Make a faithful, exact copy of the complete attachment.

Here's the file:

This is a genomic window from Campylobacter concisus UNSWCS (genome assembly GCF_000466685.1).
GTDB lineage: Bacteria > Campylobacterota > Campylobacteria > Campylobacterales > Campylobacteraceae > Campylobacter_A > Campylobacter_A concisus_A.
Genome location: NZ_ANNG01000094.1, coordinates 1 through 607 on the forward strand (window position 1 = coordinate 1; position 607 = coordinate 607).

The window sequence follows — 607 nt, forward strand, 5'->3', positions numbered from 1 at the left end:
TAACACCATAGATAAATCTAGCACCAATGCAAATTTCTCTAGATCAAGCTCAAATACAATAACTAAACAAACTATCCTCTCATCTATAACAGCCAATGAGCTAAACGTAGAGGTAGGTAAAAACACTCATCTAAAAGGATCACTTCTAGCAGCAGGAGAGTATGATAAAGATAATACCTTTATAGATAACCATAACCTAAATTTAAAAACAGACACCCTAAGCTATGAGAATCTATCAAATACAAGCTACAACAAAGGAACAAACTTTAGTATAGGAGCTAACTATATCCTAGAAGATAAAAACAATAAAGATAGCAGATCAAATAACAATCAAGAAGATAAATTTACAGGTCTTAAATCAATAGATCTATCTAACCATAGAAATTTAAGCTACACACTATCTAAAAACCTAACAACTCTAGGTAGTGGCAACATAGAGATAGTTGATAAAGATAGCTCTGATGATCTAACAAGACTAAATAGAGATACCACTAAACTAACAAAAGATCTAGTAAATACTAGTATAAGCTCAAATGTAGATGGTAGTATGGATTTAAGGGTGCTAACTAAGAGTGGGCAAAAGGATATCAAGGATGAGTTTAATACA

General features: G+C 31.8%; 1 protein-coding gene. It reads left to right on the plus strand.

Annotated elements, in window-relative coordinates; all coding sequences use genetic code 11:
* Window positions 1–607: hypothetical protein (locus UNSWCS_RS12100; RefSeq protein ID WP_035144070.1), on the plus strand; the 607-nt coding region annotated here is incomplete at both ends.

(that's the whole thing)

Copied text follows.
This is a genomic window from Campylobacter concisus UNSWCS (genome assembly GCF_000466685.1).
GTDB lineage: Bacteria > Campylobacterota > Campylobacteria > Campylobacterales > Campylobacteraceae > Campylobacter_A > Campylobacter_A concisus_A.
Genome location: NZ_ANNG01000094.1, coordinates 1 through 607 on the forward strand (window position 1 = coordinate 1; position 607 = coordinate 607).

The window sequence follows — 607 nt, forward strand, 5'->3', positions numbered from 1 at the left end:
TAACACCATAGATAAATCTAGCACCAATGCAAATTTCTCTAGATCAAGCTCAAATACAATAACTAAACAAACTATCCTCTCATCTATAACAGCCAATGAGCTAAACGTAGAGGTAGGTAAAAACACTCATCTAAAAGGATCACTTCTAGCAGCAGGAGAGTATGATAAAGATAATACCTTTATAGATAACCATAACCTAAATTTAAAAACAGACACCCTAAGCTATGAGAATCTATCAAATACAAGCTACAACAAAGGAACAAACTTTAGTATAGGAGCTAACTATATCCTAGAAGATAAAAACAATAAAGATAGCAGATCAAATAACAATCAAGAAGATAAATTTACAGGTCTTAAATCAATAGATCTATCTAACCATAGAAATTTAAGCTACACACTATCTAAAAACCTAACAACTCTAGGTAGTGGCAACATAGAGATAGTTGATAAAGATAGCTCTGATGATCTAACAAGACTAAATAGAGATACCACTAAACTAACAAAAGATCTAGTAAATACTAGTATAAGCTCAAATGTAGATGGTAGTATGGATTTAAGGGTGCTAACTAAGAGTGGGCAAAAGGATATCAAGGATGAGTTTAATACA

General features: G+C 31.8%; 1 protein-coding gene. It reads left to right on the plus strand.

Annotated elements, in window-relative coordinates; all coding sequences use genetic code 11:
* Window positions 1–607: hypothetical protein (locus UNSWCS_RS12100; RefSeq protein ID WP_035144070.1), on the plus strand; the 607-nt coding region annotated here is incomplete at both ends.